Hydrogen sulfide gas emissions in the human-occupied zone during disturbance and removal of stored spent mushroom compost
Files in This Item:
|Hydrogen_Sulfide_Gas_Emissions_in_the_Human-Occupied_Zone_during_Disturbance_and_Removal_of_Stored_Spent_Mushroom_Compost.pdf||1.32 MB||Adobe PDF||Download|
|Title:||Hydrogen sulfide gas emissions in the human-occupied zone during disturbance and removal of stored spent mushroom compost||Authors:||Velusami, Balasubramanian
Curran, Thomas P.
|Permanent link:||http://hdl.handle.net/10197/5239||Date:||Dec-2013||Abstract:||Hydrogen sulfide (H2S) gas levels were monitored in the human-occupied zone at four spent mushroom compost (SMC) storage sites during removal of SMC for application on agricultural land. During SMC removal operations, H2S gas monitors were mounted on the outside of the tractor, positioned at the SMC periphery, and worn by individual tractor drivers. The highest H2S concentrations (10 s average) detected outside the tractor, at the SMC periphery, and for the tractor driver were, respectively, 454, 249, and 100 ppm for the outdoor sites and 214, 75, and 51 ppm for the indoor sites. The highest short-term exposure values (STEV, over a 15 min period) outside the tractor, at the SMC periphery, and for the tractor driver were 147, 55, and 86 ppm for the outdoor sites and 19, 9, and 10 ppm for the indoor sites. The values exceeded the current maximum permissible concentration limit of 10 ppm for all the sites except for the SMC periphery and tractor driver at the indoor sites. Results suggest that H2S levels detected at indoor storage sites during SMC removal are lower compared to outdoor storage sites. Results indicate that there is a substantial health and safety risk associated with working in the vicinity of stored SMC when it is being disturbed and removed for land application, and that the risk is great for the tractor driver. This article discusses possible control measures and lists recommendations to reduce the risks.||Type of material:||Journal Article||Publisher:||American Society of Agricultural and Biological Engineers||Copyright (published version):||2013, American Society of Agricultural and Biological Engineers||Keywords:||Hydrogen sulphide;Tractor driver;Health and safety;Spent mushroom compost||DOI:||10.13031/jash.19.10444||Language:||en||Status of Item:||Peer reviewed|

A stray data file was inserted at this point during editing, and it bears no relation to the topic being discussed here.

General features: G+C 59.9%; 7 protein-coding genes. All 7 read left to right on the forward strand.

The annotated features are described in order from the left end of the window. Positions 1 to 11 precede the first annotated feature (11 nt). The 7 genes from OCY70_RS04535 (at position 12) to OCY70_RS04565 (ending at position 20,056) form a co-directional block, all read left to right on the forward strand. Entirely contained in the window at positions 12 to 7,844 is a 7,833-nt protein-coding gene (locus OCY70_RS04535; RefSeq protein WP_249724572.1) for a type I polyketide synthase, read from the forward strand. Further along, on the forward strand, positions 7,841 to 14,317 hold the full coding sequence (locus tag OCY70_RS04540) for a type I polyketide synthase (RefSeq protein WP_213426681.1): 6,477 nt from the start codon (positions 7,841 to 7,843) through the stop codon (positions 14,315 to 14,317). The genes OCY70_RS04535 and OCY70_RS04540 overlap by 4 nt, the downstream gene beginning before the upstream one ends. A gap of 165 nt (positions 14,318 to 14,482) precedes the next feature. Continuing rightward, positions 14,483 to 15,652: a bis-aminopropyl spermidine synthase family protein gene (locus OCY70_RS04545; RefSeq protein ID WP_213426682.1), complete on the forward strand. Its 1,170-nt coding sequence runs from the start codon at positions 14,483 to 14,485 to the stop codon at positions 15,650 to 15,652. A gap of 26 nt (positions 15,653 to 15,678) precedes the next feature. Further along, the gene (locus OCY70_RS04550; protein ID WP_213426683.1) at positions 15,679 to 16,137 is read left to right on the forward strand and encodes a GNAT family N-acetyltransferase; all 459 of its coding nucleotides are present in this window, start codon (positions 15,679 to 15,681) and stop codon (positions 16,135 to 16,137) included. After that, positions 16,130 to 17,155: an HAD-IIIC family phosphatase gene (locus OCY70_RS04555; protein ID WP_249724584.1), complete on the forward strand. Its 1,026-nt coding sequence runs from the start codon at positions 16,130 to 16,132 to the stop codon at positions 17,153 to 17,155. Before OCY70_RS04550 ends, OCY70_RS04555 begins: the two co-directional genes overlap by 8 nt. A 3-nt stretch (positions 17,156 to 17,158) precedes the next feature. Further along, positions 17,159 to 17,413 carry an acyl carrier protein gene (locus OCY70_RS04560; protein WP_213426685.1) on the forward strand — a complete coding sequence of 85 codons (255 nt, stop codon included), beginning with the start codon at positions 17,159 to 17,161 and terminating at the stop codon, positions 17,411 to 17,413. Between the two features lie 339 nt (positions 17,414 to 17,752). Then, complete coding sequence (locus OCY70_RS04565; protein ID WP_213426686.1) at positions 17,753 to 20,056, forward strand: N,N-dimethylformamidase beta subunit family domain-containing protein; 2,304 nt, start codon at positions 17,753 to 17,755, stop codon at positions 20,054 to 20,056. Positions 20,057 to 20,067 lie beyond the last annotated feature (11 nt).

|Appears in Collections:||Biosystems and Food Engineering Research Collection|
Show full item record
Page view(s) 20123
This item is available under the Attribution-NonCommercial-NoDerivs 3.0 Ireland. No item may be reproduced for commercial purposes. For other possible restrictions on use please refer to the publisher's URL where this is made available, or to notes contained in the item itself. Other terms may apply.